Part of forming the right attitude about your finances is knowing what is true and false about money. Let’s dispel five money myths right now:

My home is a good investment.

Many people realized this during the financial crisis of 2007 and 2008. With increasing mortgage prices, property tax, insurance, and maintenance, it’s simple to see why your home isn’t an asset. This doesn’t mean you shouldn’t buy one, just don’t count on it to make you money.

Credit cards are terrible.

The average credit card debt is over $15k per household. We haven’t been taught how to use them properly so we often write them off altogether. Your credit cards will affect your payment history and credit utilization that accounts for 65% of your credit score. When you have a healthy management of your cards, your credit score rises and you may earn rewards from your card company that can pay big dividends in travel savings.

You should pay off all of your debt before saving.

Saving is “paying yourself first.” Any income that you receive should have some dollars applied to saving for emergencies or your financial goals. Your spending plan (aka your budget) will include paying off debt, but saving is a higher priority. Over 60% of Americans don’t have $500 to cover an unexpected cost. This myth feeds that number.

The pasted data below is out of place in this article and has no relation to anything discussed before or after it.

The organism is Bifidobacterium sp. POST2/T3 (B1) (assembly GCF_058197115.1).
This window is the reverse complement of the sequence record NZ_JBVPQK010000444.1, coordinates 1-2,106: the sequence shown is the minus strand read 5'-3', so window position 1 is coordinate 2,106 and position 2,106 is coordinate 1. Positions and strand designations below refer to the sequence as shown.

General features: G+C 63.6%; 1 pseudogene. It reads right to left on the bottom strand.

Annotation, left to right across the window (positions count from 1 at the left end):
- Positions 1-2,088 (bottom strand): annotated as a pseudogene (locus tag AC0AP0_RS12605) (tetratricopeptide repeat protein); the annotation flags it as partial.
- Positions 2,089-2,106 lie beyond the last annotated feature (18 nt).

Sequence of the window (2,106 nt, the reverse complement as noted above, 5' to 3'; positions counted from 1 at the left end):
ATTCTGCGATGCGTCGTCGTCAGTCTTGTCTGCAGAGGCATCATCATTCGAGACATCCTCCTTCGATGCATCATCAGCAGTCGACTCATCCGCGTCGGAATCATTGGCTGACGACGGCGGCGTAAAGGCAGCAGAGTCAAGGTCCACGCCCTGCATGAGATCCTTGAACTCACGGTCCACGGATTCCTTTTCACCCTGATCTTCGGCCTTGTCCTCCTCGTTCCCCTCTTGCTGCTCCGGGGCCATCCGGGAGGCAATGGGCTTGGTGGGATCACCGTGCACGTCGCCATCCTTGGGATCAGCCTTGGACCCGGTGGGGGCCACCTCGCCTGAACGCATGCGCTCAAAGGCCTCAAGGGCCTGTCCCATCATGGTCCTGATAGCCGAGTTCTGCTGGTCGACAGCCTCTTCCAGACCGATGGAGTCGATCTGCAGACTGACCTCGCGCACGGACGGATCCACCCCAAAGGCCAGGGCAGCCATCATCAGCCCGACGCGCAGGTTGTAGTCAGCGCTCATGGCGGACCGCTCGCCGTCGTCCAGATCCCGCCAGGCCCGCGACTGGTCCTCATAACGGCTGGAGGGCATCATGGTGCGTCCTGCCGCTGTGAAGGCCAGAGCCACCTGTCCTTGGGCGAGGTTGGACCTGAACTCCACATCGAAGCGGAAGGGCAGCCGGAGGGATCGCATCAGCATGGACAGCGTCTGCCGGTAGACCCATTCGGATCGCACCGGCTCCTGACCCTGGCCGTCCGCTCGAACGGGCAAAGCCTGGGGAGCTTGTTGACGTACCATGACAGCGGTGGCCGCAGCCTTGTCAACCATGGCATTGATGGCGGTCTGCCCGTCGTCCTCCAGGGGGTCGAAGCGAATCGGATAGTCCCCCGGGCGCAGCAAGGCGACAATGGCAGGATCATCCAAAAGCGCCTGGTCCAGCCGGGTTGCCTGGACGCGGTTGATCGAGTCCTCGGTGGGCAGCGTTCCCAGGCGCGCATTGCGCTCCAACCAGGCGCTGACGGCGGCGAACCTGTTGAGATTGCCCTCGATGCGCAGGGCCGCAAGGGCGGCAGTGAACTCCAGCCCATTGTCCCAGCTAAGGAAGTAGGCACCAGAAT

Drinking coffee at home will save you a ton of money.

You can’t nickel and dime your way to becoming rich. Focus your energy on earning extra money, reducing your bigger expenses and staying in a good mood after your Starbucks or local coffee shop visit. Looking to put your untapped skills to work? Check out freelance sites like UpWork and Freelancer.

Money is the root of all evil.

This is my favorite myth to dispel because it’s as old as time. We’ve put our money mindsets in ‘Park’ while internalizing this saying. While you can find the corrected quote in the Holy Bible as “for the love of money is the root of all evil,” (1 Timothy 6:10), my quote of preference comes from Mark Twain: “the lack of money is the root of all evil.”

What are your favorite (or most hated) money myths that we missed? Tweet us at @KnowMoneyInc to let us know!